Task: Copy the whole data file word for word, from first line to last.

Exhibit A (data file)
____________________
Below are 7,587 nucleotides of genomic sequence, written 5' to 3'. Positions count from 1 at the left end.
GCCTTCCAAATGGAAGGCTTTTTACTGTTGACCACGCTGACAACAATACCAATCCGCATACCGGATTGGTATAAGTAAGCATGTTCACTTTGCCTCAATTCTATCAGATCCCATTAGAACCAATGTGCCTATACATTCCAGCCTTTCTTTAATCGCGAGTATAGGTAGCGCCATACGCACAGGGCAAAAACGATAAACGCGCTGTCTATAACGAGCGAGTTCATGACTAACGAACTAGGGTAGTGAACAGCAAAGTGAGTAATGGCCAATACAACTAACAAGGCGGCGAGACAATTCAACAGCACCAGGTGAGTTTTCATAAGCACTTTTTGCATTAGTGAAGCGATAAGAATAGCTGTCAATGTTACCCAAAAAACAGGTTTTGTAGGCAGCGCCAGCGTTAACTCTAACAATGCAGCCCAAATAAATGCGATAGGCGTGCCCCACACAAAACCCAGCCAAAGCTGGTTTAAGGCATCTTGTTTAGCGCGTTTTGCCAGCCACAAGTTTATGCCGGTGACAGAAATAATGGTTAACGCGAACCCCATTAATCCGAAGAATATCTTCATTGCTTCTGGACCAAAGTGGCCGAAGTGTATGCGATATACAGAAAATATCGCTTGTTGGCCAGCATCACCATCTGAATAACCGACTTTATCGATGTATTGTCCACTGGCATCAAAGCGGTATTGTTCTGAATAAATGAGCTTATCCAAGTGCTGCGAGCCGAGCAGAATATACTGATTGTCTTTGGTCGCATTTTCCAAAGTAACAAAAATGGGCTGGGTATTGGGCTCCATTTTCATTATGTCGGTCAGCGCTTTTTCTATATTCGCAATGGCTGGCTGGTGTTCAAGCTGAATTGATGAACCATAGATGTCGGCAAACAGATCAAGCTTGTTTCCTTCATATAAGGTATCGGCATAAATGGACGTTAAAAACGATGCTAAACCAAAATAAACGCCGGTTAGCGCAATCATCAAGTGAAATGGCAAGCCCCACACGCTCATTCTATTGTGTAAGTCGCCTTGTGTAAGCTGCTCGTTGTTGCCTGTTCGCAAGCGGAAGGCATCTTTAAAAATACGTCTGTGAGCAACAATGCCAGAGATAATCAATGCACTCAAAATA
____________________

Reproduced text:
Below are 7,587 nucleotides of genomic sequence, written 5' to 3'. Positions count from 1 at the left end.
GCCTTCCAAATGGAAGGCTTTTTACTGTTGACCACGCTGACAACAATACCAATCCGCATACCGGATTGGTATAAGTAAGCATGTTCACTTTGCCTCAATTCTATCAGATCCCATTAGAACCAATGTGCCTATACATTCCAGCCTTTCTTTAATCGCGAGTATAGGTAGCGCCATACGCACAGGGCAAAAACGATAAACGCGCTGTCTATAACGAGCGAGTTCATGACTAACGAACTAGGGTAGTGAACAGCAAAGTGAGTAATGGCCAATACAACTAACAAGGCGGCGAGACAATTCAACAGCACCAGGTGAGTTTTCATAAGCACTTTTTGCATTAGTGAAGCGATAAGAATAGCTGTCAATGTTACCCAAAAAACAGGTTTTGTAGGCAGCGCCAGCGTTAACTCTAACAATGCAGCCCAAATAAATGCGATAGGCGTGCCCCACACAAAACCCAGCCAAAGCTGGTTTAAGGCATCTTGTTTAGCGCGTTTTGCCAGCCACAAGTTTATGCCGGTGACAGAAATAATGGTTAACGCGAACCCCATTAATCCGAAGAATATCTTCATTGCTTCTGGACCAAAGTGGCCGAAGTGTATGCGATATACAGAAAATATCGCTTGTTGGCCAGCATCACCATCTGAATAACCGACTTTATCGATGTATTGTCCACTGGCATCAAAGCGGTATTGTTCTGAATAAATGAGCTTATCCAAGTGCTGCGAGCCGAGCAGAATATACTGATTGTCTTTGGTCGCATTTTCCAAAGTAACAAAAATGGGCTGGGTATTGGGCTCCATTTTCATTATGTCGGTCAGCGCTTTTTCTATATTCGCAATGGCTGGCTGGTGTTCAAGCTGAATTGATGAACCATAGATGTCGGCAAACAGATCAAGCTTGTTTCCTTCATATAAGGTATCGGCATAAATGGACGTTAAAAACGATGCTAAACCAAAATAAACGCCGGTTAGCGCAATCATCAAGTGAAATGGCAAGCCCCACACGCTCATTCTATTGTGTAAGTCGCCTTGTGTAAGCTGCTCGTTGTTGCCTGTTCGCAAGCGGAAGGCATCTTTAAAAATACGTCTGTGAGCAACAATGCCAGAGATAATCAATGCACTCAAAATA